If you’re running a home-based business, much of your venture’s security lies on your shoulders. For example, childproofing your work area is essential for the protection of your important business data. You’re also in charge of comparing, purchasing, and installing software that can prevent hackers from putting you out of business.
The good news is, there are plenty of easy-to-use security platforms that can help protect your data on the cloud. But remember that you must also protect your home office from physical hazards.
Protecting Your Home Office from Burglars
Data from the FBI shows that property crimes, including burglary and larceny, occur every 3.8 seconds. One option is to hire security and monitoring services to install surveillance and alarm systems. This should be enough to scare burglars away. In fact, 60 percent of convicted burglars admit that spotting a security system in place forced them to look for another target.
But if you prefer not to pay a monthly fee for home security services, below are a few strategies you can use:
Secure the Basics
Most, if not all, burglars are not as sophisticated as they are portrayed in movies. According to statistics, show that 34 percent of break-ins occur at the front door, while 23 percent and 22 percent occur through first-floor windows and side entryways respectively.
That said, simply locking all doors and windows can significantly reduce your risk of being robbed. Who knew?! If you have the budget, you can also invest in smart home security systems that only require a one-time payment. These systems typically include window and door sensors paired with a mobile app that can alert you when triggered.
Have a Secluded Work Area
Segregating your work from the rest of your home adds an extra layer of protection for your business. If your office is located in an inner room with additional security, then you can keep your business equipment, documents, and physical backup drives safe from burglars even if they do manage to break into your house.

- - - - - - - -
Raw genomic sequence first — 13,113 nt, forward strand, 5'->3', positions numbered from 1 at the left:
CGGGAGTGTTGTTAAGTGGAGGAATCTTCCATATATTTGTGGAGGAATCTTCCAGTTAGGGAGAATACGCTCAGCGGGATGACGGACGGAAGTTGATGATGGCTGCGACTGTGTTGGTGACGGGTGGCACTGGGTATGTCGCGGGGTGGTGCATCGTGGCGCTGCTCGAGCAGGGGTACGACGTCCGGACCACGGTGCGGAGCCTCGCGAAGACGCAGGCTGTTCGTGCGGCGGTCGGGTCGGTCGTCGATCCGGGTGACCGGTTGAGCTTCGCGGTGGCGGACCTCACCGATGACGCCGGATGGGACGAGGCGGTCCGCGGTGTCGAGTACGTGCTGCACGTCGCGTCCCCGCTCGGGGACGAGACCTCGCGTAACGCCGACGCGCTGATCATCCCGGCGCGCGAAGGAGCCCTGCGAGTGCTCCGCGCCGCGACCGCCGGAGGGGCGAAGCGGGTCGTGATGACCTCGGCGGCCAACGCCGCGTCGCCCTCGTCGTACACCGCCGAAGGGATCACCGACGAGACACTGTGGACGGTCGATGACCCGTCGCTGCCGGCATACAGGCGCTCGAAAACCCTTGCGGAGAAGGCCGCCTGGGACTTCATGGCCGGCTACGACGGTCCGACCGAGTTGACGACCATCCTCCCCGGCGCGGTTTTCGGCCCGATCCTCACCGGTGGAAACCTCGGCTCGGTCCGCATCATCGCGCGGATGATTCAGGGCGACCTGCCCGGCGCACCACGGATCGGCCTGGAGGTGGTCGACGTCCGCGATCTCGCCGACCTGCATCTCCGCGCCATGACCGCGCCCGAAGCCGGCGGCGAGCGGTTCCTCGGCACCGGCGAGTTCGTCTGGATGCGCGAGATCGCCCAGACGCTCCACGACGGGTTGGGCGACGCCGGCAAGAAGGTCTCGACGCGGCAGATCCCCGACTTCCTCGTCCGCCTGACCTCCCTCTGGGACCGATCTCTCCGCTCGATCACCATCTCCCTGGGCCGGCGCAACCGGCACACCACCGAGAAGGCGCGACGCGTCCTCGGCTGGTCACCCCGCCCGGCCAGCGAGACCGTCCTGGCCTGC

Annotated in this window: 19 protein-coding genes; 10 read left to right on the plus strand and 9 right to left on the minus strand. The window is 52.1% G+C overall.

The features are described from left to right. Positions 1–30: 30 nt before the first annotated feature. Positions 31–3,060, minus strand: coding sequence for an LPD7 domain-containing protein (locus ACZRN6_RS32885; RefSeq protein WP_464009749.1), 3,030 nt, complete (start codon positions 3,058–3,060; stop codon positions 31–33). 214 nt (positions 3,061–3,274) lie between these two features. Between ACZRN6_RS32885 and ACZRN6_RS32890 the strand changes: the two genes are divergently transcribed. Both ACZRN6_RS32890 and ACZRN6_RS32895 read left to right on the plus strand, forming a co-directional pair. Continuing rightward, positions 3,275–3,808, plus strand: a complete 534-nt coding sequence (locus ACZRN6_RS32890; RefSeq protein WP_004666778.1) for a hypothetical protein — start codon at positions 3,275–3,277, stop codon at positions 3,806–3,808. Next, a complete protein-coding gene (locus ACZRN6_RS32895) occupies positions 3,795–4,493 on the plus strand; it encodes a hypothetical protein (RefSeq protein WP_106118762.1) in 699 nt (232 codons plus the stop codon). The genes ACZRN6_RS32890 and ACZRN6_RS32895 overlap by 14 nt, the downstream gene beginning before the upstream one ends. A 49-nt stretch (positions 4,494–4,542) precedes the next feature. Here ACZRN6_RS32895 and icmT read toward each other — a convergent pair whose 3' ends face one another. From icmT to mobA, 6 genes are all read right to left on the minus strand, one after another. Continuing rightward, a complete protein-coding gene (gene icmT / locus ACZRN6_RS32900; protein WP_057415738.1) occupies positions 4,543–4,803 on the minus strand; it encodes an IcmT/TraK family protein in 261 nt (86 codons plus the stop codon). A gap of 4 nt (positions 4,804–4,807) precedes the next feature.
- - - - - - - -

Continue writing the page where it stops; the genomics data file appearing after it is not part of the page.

Depending on the nature of your business, you may also need to use separate WiFi networks for your work and home. For example, if you handle the credit card information, then PCI compliance suggests you segregate your networks. Doing so also makes it easier to keep your online activities safe despite having other family members who use the internet.
Use a Cloud-Based Password Manager
As a failsafe, using a password managers will enable you to prohibit stolen devices from accessing your online accounts. It works by letting you have full control of your credentials using only a single master password.
Password managers also accepts information like credit card numbers, bank accounts, and receipts – thus, providing you with a secure, centralized location for all your business data without having to worry about theft. The data is also retrievable from another device as long as you have the master password.
Protecting Against Calamities
Other humans aren’t the only threat to the security of your home-based business. You must also be prepared against natural disasters that can wreak physical havoc on important information. Aside from getting insured, here are additional tips you should remember:
Use Fireproof Storage
To ensure the protection of crucial documents such as insurance papers, business permits, and passports, store them in a fireproof deposit box hidden in a secure location.
Create Offsite Backups
A remote backup service can preserve the continuity of your business – whether you’re protecting against theft or a massive earthquake.
Protect Against Power Surges
Lastly, try to connect all your electronic equipment to surge protectors to prevent data corruption due to power fluctuations.
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